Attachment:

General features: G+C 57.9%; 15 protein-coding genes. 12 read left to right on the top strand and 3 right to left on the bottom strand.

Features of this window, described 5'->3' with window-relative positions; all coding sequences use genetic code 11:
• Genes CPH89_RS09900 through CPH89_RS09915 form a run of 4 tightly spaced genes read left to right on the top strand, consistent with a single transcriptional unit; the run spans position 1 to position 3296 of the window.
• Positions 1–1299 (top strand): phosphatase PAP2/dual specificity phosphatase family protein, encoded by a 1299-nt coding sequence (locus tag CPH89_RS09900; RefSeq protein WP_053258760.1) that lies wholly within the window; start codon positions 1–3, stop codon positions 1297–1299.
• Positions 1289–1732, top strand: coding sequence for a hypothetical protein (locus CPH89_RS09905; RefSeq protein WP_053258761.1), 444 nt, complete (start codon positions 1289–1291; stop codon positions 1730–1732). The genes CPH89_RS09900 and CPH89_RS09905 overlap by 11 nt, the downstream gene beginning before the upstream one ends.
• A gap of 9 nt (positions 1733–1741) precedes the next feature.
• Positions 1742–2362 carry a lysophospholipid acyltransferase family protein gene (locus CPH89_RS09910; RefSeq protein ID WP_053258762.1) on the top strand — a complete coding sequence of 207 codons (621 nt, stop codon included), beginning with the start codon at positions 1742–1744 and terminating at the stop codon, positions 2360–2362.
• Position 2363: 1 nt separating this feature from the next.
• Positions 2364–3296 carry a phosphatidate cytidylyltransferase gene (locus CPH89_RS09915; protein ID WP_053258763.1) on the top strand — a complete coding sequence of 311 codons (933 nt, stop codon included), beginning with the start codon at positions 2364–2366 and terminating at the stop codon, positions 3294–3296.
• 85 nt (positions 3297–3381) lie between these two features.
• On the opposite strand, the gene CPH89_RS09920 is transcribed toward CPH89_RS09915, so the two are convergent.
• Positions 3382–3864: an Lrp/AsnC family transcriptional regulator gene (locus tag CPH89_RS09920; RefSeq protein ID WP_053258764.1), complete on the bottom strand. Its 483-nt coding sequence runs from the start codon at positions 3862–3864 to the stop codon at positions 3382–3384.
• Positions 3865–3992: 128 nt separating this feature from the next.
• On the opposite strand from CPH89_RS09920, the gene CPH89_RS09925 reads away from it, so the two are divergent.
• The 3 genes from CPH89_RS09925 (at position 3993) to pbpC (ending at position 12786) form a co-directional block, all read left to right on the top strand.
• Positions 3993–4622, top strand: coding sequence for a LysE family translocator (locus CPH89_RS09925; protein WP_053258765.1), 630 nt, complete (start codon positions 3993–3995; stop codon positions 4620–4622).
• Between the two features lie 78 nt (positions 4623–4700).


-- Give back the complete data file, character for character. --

General features: G+C 57.9%; 15 protein-coding genes. 12 read left to right on the top strand and 3 right to left on the bottom strand.

Features of this window, described 5'->3' with window-relative positions; all coding sequences use genetic code 11:
• Genes CPH89_RS09900 through CPH89_RS09915 form a run of 4 tightly spaced genes read left to right on the top strand, consistent with a single transcriptional unit; the run spans position 1 to position 3296 of the window.
• Positions 1–1299 (top strand): phosphatase PAP2/dual specificity phosphatase family protein, encoded by a 1299-nt coding sequence (locus tag CPH89_RS09900; RefSeq protein WP_053258760.1) that lies wholly within the window; start codon positions 1–3, stop codon positions 1297–1299.
• Positions 1289–1732, top strand: coding sequence for a hypothetical protein (locus CPH89_RS09905; RefSeq protein WP_053258761.1), 444 nt, complete (start codon positions 1289–1291; stop codon positions 1730–1732). The genes CPH89_RS09900 and CPH89_RS09905 overlap by 11 nt, the downstream gene beginning before the upstream one ends.
• A gap of 9 nt (positions 1733–1741) precedes the next feature.
• Positions 1742–2362 carry a lysophospholipid acyltransferase family protein gene (locus CPH89_RS09910; RefSeq protein ID WP_053258762.1) on the top strand — a complete coding sequence of 207 codons (621 nt, stop codon included), beginning with the start codon at positions 1742–1744 and terminating at the stop codon, positions 2360–2362.
• Position 2363: 1 nt separating this feature from the next.
• Positions 2364–3296 carry a phosphatidate cytidylyltransferase gene (locus CPH89_RS09915; protein ID WP_053258763.1) on the top strand — a complete coding sequence of 311 codons (933 nt, stop codon included), beginning with the start codon at positions 2364–2366 and terminating at the stop codon, positions 3294–3296.
• 85 nt (positions 3297–3381) lie between these two features.
• On the opposite strand, the gene CPH89_RS09920 is transcribed toward CPH89_RS09915, so the two are convergent.
• Positions 3382–3864: an Lrp/AsnC family transcriptional regulator gene (locus tag CPH89_RS09920; RefSeq protein ID WP_053258764.1), complete on the bottom strand. Its 483-nt coding sequence runs from the start codon at positions 3862–3864 to the stop codon at positions 3382–3384.
• Positions 3865–3992: 128 nt separating this feature from the next.
• On the opposite strand from CPH89_RS09920, the gene CPH89_RS09925 reads away from it, so the two are divergent.
• The 3 genes from CPH89_RS09925 (at position 3993) to pbpC (ending at position 12786) form a co-directional block, all read left to right on the top strand.
• Positions 3993–4622, top strand: coding sequence for a LysE family translocator (locus CPH89_RS09925; protein WP_053258765.1), 630 nt, complete (start codon positions 3993–3995; stop codon positions 4620–4622).
• Between the two features lie 78 nt (positions 4623–4700).